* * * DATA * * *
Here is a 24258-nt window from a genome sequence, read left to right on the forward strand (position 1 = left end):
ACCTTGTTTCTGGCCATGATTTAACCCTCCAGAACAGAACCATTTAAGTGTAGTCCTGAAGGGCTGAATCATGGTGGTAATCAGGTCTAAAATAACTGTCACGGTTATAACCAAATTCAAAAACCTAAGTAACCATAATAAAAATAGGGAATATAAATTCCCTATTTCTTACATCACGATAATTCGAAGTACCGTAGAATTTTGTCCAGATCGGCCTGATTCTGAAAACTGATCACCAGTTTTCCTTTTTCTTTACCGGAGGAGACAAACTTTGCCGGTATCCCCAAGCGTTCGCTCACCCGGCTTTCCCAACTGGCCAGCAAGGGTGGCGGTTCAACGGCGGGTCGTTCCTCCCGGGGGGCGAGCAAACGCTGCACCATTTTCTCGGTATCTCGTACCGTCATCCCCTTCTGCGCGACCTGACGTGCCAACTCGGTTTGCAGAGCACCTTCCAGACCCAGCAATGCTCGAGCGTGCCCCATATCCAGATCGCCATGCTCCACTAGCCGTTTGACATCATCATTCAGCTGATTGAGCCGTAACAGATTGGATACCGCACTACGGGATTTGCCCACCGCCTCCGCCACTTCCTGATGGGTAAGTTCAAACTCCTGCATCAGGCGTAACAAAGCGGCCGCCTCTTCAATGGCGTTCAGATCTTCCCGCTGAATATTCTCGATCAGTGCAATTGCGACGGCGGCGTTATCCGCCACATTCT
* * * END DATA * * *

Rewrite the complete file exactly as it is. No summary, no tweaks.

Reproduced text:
Here is a 24258-nt window from a genome sequence, read left to right on the forward strand (position 1 = left end):
ACCTTGTTTCTGGCCATGATTTAACCCTCCAGAACAGAACCATTTAAGTGTAGTCCTGAAGGGCTGAATCATGGTGGTAATCAGGTCTAAAATAACTGTCACGGTTATAACCAAATTCAAAAACCTAAGTAACCATAATAAAAATAGGGAATATAAATTCCCTATTTCTTACATCACGATAATTCGAAGTACCGTAGAATTTTGTCCAGATCGGCCTGATTCTGAAAACTGATCACCAGTTTTCCTTTTTCTTTACCGGAGGAGACAAACTTTGCCGGTATCCCCAAGCGTTCGCTCACCCGGCTTTCCCAACTGGCCAGCAAGGGTGGCGGTTCAACGGCGGGTCGTTCCTCCCGGGGGGCGAGCAAACGCTGCACCATTTTCTCGGTATCTCGTACCGTCATCCCCTTCTGCGCGACCTGACGTGCCAACTCGGTTTGCAGAGCACCTTCCAGACCCAGCAATGCTCGAGCGTGCCCCATATCCAGATCGCCATGCTCCACTAGCCGTTTGACATCATCATTCAGCTGATTGAGCCGTAACAGATTGGATACCGCACTACGGGATTTGCCCACCGCCTCCGCCACTTCCTGATGGGTAAGTTCAAACTCCTGCATCAGGCGTAACAAAGCGGCCGCCTCTTCAATGGCGTTCAGATCTTCCCGCTGAATATTCTCGATCAGTGCAATTGCGACGGCGGCGTTATCCGCCACATTCT